there exists an obligation to convey at once, such courts will oftentimes proceed as if it had actually been made.
There is here no attempt to obtain the specific performance of a contract, but to restrain this patentee from infringing upon rights which, in a court of equity, he is deemed to have assigned. In other words, this complainant is in equity an assignee, and entitled to protection as such. If the assignment in precisely its present form had been executed after the last reissue was granted, we think it would hardly be claimed that the legal title to all the present outstanding patents did not pass with it. What such an assignment could do in respect to legal titles this has done in respect to such as are equitable. The contest is now between an assignor in equity and his assignee. A court of equity will in such a case give the same effect to an equitable title that it would to one that was legal.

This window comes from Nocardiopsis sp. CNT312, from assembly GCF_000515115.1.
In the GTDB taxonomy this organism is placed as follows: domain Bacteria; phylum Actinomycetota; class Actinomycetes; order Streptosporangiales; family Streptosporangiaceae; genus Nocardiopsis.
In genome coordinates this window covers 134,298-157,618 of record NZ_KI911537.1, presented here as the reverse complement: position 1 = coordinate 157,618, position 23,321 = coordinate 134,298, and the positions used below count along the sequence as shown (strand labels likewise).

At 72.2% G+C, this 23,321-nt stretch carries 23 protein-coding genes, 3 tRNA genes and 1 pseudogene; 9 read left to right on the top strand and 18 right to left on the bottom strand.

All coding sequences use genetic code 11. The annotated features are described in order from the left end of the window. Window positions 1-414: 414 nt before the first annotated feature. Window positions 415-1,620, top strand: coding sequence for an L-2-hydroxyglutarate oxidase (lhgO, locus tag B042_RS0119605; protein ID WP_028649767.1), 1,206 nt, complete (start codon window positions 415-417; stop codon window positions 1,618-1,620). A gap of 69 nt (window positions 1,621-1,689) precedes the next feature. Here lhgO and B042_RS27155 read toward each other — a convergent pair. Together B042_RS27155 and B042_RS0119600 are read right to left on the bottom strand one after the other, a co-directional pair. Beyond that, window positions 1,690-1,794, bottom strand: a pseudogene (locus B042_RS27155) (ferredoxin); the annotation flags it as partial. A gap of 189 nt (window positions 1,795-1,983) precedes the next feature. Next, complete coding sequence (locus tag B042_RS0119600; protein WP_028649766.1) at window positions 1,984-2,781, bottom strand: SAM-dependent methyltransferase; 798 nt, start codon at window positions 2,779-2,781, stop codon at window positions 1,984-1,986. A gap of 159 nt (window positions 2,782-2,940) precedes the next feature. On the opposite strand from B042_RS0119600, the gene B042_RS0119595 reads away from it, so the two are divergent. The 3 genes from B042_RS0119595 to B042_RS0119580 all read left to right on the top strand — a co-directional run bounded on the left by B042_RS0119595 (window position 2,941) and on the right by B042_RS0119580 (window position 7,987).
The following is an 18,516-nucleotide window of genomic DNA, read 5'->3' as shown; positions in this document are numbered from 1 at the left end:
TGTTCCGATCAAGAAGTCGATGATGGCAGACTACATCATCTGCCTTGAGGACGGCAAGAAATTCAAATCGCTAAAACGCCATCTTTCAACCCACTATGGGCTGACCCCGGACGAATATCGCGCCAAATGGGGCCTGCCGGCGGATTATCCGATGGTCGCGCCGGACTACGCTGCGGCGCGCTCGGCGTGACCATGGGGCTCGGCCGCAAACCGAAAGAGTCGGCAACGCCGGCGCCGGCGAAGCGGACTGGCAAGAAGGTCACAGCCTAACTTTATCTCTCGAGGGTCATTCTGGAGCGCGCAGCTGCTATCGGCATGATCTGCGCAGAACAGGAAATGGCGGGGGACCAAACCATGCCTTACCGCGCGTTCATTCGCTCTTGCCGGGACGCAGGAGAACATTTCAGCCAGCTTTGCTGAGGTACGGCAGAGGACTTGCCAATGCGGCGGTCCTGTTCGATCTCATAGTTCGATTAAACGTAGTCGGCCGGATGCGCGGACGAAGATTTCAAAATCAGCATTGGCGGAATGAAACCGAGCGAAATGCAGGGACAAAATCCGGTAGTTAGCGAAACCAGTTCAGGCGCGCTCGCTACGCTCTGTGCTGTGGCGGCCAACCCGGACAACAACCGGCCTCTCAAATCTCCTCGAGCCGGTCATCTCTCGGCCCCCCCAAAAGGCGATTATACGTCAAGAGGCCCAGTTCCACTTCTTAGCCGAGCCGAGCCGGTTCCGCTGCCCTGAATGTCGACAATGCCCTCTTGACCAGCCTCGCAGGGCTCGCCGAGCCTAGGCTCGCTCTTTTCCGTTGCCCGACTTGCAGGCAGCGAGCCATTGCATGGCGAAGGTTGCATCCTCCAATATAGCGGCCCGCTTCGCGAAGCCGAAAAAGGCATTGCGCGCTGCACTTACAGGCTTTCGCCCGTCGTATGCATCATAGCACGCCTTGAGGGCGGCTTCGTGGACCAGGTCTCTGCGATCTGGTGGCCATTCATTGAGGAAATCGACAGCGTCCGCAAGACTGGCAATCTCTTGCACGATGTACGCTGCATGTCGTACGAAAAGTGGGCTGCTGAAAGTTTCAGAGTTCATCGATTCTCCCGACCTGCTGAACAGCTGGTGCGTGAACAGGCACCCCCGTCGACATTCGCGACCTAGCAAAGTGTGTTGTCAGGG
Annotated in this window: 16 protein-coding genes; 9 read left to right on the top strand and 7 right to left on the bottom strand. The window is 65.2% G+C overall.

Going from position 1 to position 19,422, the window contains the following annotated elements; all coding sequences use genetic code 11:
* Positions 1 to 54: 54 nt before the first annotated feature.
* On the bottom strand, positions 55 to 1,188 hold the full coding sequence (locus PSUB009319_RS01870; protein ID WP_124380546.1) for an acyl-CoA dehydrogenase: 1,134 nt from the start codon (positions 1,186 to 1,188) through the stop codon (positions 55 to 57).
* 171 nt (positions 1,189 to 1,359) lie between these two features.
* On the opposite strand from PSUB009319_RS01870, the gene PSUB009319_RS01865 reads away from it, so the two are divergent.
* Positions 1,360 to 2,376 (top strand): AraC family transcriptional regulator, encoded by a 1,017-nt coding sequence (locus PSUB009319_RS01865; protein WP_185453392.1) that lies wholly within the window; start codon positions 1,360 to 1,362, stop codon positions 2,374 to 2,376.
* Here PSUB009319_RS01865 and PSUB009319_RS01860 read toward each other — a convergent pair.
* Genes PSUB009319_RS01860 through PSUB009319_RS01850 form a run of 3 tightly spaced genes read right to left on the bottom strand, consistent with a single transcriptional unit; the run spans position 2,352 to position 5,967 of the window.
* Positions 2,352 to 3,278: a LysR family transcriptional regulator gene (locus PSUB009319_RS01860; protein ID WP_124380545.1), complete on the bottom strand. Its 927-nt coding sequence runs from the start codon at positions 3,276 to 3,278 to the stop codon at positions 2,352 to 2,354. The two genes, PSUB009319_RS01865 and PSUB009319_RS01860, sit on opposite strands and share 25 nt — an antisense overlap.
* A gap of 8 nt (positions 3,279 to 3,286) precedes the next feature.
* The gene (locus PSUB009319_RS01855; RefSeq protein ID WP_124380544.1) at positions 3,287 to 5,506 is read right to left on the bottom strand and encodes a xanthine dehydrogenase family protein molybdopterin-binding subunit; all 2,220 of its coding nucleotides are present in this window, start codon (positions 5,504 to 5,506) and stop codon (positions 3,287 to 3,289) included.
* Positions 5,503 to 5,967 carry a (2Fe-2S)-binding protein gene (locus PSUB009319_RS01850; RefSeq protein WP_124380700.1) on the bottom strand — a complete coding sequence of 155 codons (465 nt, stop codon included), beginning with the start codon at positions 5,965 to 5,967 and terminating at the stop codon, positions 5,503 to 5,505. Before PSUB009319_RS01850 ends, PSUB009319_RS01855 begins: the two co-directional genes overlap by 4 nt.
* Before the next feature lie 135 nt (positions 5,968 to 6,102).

It is next contended that the assignment in this case was forfeited before the commencement of this action because of the failure of Treadwell & Perry to perform its conditions. There is no proof that the royalty on the stoves made and sold before the action was commenced was sufficient to discharge that part of the debt due from Littlefield to Treadwell & Perry, which was first to be paid out of it before anything was payable to him, and there could be no forfeiture for a neglect to make and sell until after reasonable notice of the default. No such notice is proven or even claimed.